Lessons Learned: Unlocking Value with Carve-outs and Divestitures
The whole is not always greater than the sum of its parts. In some companies, huge value can be unlocked by carving out a segment of the business as a separate entity, and then taking that entity to the capital markets. Much has been written about mergers and integration, but substantially less on carve-outs and divestitures. Carve-outs and divestitures are not the flip side of mergers and acquisitions (M&A). They pose a different set of challenges, require a distinct approach, and create unique risks.
Consider the following case study:
A large government contractor had grown by acquisition, strategically adding a combination of service offerings and contracts that at first seemed diverse and unrelated. As markets shifted and the business grew, the new offerings began to form a cohesive solution that came into high demand from the largest client in the world: the U.S. federal government. The company recognized the intrinsic value of this component of its business, and looked for a way to package the offering into a separate entity that could drive outside investment or be sold for significant profit.
To achieve this goal, the company needed to effectively “IPO” a section of its business. As with any significant transaction, the company expected rigorous audit review, and needed to capture and report accurately on the ledgers and accounts supporting this piece of the business. The difficulty was in allocating specific components of the company’s overall financials to the carve-out entity. Too much allocation would burden the entity with a cost structure that would make it unattractive to outside investors. Too little would not accurately capture the true cost of running the entity.
Audit support, reconciliations, and accounting treatments needed to be developed. Outside investors were anxious to see the details of the potential offering. Speed was critical. Confidentiality was paramount.
One fundamental challenge the company faced was that its full workforce was not available to support the effort. For a public company involved in carve-out activities, confidentiality is an absolute requirement—both to protect the potential investor marketplace and to manage employee risks that could be created by a potential transaction. As with any transaction, a carve-out may not always reach completion. In this case, creating unnecessary fear and uncertainty could hurt the business more than a potential transaction could help it.
In this example, a very small group of key financial and business stakeholders was aware of the carve-out activity. The project was code-named, and documents and files were collected and added to a data room maintained outside the company. External advisors were brought in to supplement internal staff and to help prepare the reconciliations and support for pro forma financials being created in relation to the carve-out entity. The company’s auditors were careful to avoid conflict of interest concerns, both for the carved-out entity and the parent. Coupled with the need to maintain confidentiality, the field of available resources for the project was small.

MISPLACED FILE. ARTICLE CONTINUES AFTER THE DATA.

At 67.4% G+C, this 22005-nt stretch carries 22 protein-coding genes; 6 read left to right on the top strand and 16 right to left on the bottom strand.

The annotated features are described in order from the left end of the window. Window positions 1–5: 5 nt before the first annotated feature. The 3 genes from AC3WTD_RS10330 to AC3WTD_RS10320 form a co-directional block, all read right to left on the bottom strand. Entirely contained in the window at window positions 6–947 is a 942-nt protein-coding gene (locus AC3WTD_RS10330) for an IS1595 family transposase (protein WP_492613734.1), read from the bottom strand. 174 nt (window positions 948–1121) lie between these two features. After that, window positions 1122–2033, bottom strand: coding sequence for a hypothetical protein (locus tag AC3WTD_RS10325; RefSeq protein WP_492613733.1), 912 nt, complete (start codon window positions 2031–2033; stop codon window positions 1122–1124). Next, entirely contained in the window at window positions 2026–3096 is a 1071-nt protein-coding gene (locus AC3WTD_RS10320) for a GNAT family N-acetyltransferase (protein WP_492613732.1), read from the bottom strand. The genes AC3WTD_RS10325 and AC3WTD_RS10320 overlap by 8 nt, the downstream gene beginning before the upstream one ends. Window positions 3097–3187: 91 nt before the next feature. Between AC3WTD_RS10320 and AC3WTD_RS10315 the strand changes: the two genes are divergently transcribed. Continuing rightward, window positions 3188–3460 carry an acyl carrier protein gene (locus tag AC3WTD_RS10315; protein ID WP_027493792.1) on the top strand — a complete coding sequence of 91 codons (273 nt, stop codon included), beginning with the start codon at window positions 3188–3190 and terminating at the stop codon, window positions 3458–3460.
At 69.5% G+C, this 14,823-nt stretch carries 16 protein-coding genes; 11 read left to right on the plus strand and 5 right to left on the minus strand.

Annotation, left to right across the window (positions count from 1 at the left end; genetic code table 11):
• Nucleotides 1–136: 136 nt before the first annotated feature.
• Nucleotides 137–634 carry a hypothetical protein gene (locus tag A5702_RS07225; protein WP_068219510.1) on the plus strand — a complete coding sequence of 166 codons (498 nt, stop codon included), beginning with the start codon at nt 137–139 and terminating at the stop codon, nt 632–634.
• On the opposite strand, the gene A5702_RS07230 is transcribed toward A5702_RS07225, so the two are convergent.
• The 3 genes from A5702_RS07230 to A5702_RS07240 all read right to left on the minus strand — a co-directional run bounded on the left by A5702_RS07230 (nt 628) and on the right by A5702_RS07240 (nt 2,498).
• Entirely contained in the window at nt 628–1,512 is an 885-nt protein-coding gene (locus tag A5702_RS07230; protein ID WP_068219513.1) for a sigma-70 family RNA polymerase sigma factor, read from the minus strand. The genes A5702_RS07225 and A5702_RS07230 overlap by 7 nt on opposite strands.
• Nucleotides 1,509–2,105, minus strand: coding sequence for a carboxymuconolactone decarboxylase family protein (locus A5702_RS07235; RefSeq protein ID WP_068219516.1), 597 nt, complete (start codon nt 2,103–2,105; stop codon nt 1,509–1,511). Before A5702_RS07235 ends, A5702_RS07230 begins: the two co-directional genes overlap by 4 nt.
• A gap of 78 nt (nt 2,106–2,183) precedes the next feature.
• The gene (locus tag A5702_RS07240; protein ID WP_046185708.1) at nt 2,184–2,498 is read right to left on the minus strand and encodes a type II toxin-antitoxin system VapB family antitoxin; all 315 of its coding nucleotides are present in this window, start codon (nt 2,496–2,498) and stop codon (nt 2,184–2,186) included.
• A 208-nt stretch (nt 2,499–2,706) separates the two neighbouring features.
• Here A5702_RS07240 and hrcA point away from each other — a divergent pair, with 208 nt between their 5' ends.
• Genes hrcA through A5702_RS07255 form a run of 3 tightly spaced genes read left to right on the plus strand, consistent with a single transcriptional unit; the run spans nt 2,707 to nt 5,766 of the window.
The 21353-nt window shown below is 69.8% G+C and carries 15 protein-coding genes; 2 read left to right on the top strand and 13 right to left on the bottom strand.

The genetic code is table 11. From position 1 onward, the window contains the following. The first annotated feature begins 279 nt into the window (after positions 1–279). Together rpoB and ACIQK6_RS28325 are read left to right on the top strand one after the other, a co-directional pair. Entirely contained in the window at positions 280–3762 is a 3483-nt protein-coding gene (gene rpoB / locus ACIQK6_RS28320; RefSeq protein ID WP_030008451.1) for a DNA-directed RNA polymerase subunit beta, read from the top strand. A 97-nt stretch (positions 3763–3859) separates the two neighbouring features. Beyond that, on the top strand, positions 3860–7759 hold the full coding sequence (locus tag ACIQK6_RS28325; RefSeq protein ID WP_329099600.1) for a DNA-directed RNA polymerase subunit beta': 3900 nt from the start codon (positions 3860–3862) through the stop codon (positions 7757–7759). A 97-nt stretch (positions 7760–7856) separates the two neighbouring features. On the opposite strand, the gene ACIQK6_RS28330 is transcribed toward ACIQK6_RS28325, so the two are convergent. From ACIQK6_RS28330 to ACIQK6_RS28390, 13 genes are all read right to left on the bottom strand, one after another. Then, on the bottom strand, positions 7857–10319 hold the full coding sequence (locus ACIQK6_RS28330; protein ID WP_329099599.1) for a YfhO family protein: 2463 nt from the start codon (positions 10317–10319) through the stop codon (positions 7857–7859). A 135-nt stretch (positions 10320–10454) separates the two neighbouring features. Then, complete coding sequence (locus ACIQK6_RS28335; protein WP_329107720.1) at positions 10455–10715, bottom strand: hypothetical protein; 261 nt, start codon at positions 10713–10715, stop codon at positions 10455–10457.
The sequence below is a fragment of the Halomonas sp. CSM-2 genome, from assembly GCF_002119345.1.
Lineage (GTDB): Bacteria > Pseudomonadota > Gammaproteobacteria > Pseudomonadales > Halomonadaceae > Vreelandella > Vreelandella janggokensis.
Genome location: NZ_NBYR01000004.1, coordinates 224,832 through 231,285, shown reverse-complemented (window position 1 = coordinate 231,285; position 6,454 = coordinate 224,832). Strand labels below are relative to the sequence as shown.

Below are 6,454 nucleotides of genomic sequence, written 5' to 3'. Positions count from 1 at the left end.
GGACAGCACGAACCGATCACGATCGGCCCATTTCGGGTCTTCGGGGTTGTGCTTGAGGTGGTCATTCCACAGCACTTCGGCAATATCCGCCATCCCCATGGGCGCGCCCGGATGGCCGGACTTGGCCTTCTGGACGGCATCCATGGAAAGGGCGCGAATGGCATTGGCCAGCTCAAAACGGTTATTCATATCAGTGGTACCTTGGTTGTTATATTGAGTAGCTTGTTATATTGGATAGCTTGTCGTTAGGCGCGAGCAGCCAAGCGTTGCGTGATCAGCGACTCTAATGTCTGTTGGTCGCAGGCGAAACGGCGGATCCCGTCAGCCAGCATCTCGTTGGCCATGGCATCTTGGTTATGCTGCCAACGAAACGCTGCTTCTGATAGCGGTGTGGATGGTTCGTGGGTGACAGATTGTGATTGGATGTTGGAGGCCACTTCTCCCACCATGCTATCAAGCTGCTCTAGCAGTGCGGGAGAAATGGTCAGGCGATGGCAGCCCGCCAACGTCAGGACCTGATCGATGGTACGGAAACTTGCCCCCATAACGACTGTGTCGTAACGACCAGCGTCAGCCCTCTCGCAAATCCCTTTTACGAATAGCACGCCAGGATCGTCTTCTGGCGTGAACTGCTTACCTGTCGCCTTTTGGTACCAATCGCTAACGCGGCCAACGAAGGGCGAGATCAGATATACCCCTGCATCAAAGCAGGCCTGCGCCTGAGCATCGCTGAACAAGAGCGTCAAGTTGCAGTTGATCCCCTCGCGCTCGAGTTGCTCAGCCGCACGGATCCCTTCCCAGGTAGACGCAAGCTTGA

Supporting IT systems, contracts, and financial reports had to be tweaked in order to group and segregate important data reported to the carve-out entity. Much of this work had to be completed outside the corporate systems and around daily tasks that needed to continue to function as configured to support the parent’s operations. Tactical data solutions and reporting tools were utilized to facilitate this effort. Scanning and coding systems were used to control document flow, create workflows for approval and pre-audit review of vital information, and organize data for external review. The effort was complicated by the fact that the parent company’s growth through acquisition had left in place several legacy point systems and solutions that needed to be collapsed or consolidated for effective reporting.
What was the outcome of these coordinated efforts? The company was able to provide audit-ready information to potential outside investors in less than six months. Compared to IPO readiness calendars, which typically span 18 months or more, this effort was extremely fast. Success factors included dedicating a small core group of resources, removing most of their daily operational responsibilities so they could focus on this activity, and encouraging constant communications within the group to ensure no ground was lost. Also critical was the effective use of external resources to complete crucial tasks. Finally, a collaborative relationship between all advisors—from audit to business stakeholders—was integral to driving success.
In the M&A world, attention is paid to alignment of sales strategy, consolidation of products, cost savings that can be achieved through consolidation, and growth forecasts for future operations. In the carve-out world, however, priority is given to documenting the true financial position of a subset of the parent company, as well as compiling key data into an investment prospectus. Investor gains and profits are the goal in both worlds, but the roads to attaining that goal differ greatly.
Dee Mirando-Gould serves as Director in MorganFranklin’s Financial Management and Performance Improvement practice. She has 20 years of experience in accounting and auditing, including extensive expertise in public company reporting such as initial and secondary equity and debt offerings, annual and quarterly reporting, and internal controls over financial reporting. She specializes in complex technical accounting and reporting issues, and previously served as Associate Chief Auditor with the PCAOB. Learn more at www.morganfranklin.com.
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